Her Side of the Story

Week of April 10, 2016

A basic overview of current events this week involving women’s and gender issues in a social justice context.

  • Please click on the titles for hyperlinks to articles.
  • *** Starred stories contain disturbing content relating to sexual assault and violence.
  • Please contact Gracie atgibsogd0@sewanee.edu with any feedback or ideas for next week’s stories!

Female Worshippers Allowed in Indian Temple

The Shani-Singhnapur Temple — image from BBC

For weeks, women’s activists have protested being prohibited from the Shani Singhnapur temple in the Maharashtra state of India. The shrine is one of just a few temples in India that preserves the tradition of denying women entry. Although a Bombay court ruled that women have “a fundamental right to enter temples” and “those trying to prevent them would be handed a six-month jail term,” some in the temple have continued barring female worshippers. Authorities have stated that they will begin to allow women inside, although last year priests carried out a cleansing ritual to purify the space after a woman was accidentally granted access.

***Peruvian Feminists Protest Forced Sterilization under Fujimori Government

Image from @HeatherGies

In the 1990s, then-president Alberto Fujimori instituted a birth control campaign. Three hundred thousand women were sterilized, and 2,000 of them, mostly rural, under-educated campesinas, have since come forward saying the sterilizations were forced or coerced. Now that Alberto Fujimori’s daughter Keiko Fujimori has launched a bid for the presidency, feminist groups have taken to the streets with blood-red paint smeared on their inner thighs shouting “we are the daughters of the campesinas who you couldn’t sterilize.” Keiko Fujimori has minimized the issue, saying that as few as 300 women were forcibly sterilized.

***Female Tribal Chief in Malawi Ends 850 Child Marriages and Emphasizes Girls’ Education

Theresa Kachindamoto — image from Peace Times

Theresa Kachindamoto, a former college secretary in Southern Malawi, is the newest chief of 100,000 people in her home Dezda district. Horrified by seeing twelve-year-olds with babies and husbands, the mother of five’s first imperative has been ending child marriages. Many families, especially in small villages like Chimoya where Kachindamoto has faced resistance, marry off their daughters for financial reasons and send girls as young as seven to camps where they learn how to perform sex acts. Although some say that Kachindamoto has no right to overturn tradition and have even threatened her, she has fired male chiefs complicit in child marriage and helped pass a law to ban early marriage. A 2012 United Nations report found that more than half of Malawi’s girls are married before the age of 18. Health risks for women married off early include premature Cesarian section, HIV, and lifelong psychological trauma.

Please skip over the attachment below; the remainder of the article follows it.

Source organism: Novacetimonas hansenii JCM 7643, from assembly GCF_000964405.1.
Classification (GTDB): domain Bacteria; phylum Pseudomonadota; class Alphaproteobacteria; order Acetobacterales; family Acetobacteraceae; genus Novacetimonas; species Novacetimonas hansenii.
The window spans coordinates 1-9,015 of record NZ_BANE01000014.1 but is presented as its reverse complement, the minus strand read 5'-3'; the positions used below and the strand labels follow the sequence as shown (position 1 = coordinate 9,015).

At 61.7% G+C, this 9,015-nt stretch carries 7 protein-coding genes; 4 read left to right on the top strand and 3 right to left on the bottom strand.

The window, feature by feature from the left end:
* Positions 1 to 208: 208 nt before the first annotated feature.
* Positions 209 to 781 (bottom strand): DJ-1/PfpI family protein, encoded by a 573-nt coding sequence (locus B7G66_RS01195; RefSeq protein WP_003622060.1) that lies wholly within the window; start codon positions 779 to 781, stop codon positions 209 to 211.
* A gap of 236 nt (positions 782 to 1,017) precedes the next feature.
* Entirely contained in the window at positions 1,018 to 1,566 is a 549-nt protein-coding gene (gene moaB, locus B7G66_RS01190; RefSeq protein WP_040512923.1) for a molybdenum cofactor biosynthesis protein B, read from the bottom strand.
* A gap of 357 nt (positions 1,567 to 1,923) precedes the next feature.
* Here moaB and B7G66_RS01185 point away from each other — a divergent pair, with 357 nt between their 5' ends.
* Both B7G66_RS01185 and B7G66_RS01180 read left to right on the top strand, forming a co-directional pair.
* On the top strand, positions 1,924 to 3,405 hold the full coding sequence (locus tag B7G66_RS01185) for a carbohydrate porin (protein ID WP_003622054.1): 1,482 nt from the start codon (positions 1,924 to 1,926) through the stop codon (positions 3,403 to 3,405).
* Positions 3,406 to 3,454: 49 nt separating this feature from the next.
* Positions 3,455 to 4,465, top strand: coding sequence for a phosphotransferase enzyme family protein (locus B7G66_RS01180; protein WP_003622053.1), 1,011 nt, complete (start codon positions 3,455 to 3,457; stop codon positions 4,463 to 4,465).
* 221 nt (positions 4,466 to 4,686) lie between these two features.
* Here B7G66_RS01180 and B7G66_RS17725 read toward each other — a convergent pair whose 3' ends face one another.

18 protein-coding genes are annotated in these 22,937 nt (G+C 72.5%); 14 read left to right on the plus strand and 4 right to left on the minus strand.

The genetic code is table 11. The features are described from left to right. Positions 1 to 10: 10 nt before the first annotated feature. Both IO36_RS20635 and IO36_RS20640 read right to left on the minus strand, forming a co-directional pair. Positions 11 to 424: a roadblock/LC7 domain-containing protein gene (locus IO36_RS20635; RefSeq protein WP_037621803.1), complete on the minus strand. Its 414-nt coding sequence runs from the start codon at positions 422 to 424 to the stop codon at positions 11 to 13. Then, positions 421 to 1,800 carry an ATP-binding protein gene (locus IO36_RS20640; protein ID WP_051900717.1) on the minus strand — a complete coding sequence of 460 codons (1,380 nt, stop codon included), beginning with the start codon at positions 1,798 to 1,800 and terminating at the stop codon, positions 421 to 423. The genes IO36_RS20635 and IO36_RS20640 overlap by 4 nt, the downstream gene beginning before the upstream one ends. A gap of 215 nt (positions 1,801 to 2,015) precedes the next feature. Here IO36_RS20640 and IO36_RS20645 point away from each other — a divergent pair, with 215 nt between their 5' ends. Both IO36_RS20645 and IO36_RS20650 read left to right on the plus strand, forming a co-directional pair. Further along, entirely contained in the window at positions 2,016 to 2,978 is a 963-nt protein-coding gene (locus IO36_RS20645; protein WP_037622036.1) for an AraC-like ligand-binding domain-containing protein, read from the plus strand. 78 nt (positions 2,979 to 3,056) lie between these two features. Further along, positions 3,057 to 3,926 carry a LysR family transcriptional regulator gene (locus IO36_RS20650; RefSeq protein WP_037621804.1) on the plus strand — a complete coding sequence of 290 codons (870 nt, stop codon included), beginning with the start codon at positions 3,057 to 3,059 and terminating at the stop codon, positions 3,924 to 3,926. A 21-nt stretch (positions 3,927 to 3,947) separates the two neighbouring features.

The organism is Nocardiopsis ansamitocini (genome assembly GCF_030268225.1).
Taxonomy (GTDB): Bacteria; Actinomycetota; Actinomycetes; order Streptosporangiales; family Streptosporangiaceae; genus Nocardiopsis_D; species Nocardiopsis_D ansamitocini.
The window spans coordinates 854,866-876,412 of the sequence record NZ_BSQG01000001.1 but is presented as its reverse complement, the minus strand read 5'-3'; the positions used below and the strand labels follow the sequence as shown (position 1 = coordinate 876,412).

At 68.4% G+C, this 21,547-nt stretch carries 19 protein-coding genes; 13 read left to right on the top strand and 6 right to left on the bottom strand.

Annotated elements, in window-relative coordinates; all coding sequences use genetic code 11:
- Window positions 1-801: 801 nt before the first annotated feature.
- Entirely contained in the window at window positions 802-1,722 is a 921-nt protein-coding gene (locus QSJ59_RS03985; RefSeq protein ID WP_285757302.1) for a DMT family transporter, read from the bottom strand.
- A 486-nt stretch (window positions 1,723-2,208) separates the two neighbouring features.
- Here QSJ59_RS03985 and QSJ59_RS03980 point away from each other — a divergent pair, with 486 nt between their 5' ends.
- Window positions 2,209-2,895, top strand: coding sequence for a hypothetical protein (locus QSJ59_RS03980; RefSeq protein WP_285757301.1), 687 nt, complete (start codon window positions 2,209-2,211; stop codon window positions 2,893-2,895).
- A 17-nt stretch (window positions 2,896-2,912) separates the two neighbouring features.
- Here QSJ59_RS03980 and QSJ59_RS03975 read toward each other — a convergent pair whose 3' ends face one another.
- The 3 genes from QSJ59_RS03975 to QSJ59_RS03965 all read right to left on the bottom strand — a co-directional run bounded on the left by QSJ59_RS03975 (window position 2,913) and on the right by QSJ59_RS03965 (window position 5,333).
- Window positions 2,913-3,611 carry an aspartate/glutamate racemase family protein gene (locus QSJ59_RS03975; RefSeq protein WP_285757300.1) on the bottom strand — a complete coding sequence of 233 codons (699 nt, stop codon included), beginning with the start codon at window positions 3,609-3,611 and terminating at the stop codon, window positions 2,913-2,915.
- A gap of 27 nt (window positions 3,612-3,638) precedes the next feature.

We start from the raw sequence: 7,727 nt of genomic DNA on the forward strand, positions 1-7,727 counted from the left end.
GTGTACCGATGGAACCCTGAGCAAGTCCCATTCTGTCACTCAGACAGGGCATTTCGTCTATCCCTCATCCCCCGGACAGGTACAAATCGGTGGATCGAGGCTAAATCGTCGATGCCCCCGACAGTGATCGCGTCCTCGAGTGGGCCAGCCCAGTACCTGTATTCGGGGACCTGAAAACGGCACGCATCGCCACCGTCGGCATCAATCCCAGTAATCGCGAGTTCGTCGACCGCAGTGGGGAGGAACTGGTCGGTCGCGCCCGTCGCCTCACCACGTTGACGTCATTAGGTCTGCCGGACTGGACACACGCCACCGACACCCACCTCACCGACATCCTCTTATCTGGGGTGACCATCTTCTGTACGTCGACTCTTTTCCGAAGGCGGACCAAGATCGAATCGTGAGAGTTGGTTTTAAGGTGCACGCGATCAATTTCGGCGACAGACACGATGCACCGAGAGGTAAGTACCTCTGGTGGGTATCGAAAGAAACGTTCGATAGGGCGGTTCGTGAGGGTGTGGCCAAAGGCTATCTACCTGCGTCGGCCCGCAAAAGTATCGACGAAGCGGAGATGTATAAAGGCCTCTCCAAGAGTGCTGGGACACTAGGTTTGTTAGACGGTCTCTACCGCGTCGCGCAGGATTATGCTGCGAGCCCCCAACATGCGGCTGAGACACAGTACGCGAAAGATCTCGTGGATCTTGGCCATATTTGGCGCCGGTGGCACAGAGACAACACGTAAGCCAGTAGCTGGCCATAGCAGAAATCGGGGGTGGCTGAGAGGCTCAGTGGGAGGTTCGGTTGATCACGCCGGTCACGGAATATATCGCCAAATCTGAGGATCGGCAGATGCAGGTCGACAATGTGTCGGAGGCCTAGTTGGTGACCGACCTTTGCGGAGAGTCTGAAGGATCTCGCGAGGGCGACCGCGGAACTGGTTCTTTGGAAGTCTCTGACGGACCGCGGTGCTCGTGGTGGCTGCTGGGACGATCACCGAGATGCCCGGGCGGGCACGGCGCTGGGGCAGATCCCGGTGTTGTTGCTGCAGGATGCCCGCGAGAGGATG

“Periods for Pence” Campaign Urges Women to Protest Indiana’s New Abortion Law

Last month, Governor Mike Pence signed a law banning abortion motivated by fetal abnormalities, requiring that women seeking abortions view an ultrasound, and mandating that fetal remains be cremated or buried by a licensed facility. One feminist activist was so offended by what she sees as Governor Pence’s overreach into her private medical decisions that she started a Facebook page called “Periods for Pence.” The page invites women to call Pence to discuss their periods, saying “let’s make our bodies Mike’s business for real, if this is how he wants it.” Other women have called trying to schedule gynecologist appointments and ask questions about tampons. Pence’s office has not commented on the campaign.

Mississippi Law to Enforce Gendered Grooming Standards, Penalize LGBT and Extra-Marital Relationships

On Tuesday, Republican Mississippi Governor Phil Bryant signed House Bill 1523, called the “Protecting Freedom of Conscience from Government Discrimination Law.” The bill allows businesses to refuse service for the “celebration or recognition of any marriage, based upon or in a manner consistent with a sincerely held religious belief or moral conviction.” The bill details scenarios under its jurisdiction — for example, a baker could deny service to a gay couple seeking a wedding cake. Bryant denies that the bill will cause discrimination against LGBTQ people aside from marriage-related services. The law also states that sexual relations “are properly reserved” for marriages between “one man and one woman,” allowing employers to fire employees for violating this belief by cohabitating before marriage, being gay, or dressing or grooming in a way contrary to gendered codes. Additionally, adoption agencies are now legally allowed to ban unmarried or LGBTQ foster parents. It also defines gender as being biological and defined by the sex listed on an individual’s birth certificate, allowing employers to fire transgender people for being transgender. Despite widespread opposition from business leaders, industry giants like Nissan, and Mississippi celebrities like Robin Roberts, Bryant defended the bill by saying it prevents “the government from interfering with people of faith who are exercising their religious beliefs.” In other Mississippi news this week, an interracial couple were evicted because the landlord thought the marriage was a problem.

If you are a Sewanee student interested in fighting this bill, please contact Gracie Gibson at gibsogd0@sewanee.edu.

One clap, two clap, three clap, forty?

By clapping more or less, you can signal to us which stories really stand out.